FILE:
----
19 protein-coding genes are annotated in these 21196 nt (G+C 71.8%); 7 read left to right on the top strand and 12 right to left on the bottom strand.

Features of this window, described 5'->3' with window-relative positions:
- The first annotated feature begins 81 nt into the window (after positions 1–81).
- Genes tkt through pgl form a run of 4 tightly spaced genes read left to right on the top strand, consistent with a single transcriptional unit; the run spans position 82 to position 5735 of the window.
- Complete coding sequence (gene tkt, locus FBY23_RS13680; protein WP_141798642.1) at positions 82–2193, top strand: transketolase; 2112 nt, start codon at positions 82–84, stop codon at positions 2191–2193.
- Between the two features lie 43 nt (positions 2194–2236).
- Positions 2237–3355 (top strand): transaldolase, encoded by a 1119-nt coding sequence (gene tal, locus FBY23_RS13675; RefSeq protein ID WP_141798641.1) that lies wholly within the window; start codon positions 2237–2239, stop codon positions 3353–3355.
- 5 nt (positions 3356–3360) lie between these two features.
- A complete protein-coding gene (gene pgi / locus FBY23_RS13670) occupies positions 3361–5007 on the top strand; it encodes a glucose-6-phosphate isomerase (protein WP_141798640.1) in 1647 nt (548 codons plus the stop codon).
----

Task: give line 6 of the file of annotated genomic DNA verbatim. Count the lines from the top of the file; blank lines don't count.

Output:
- Between the two features lie 43 nt (positions 2194–2236).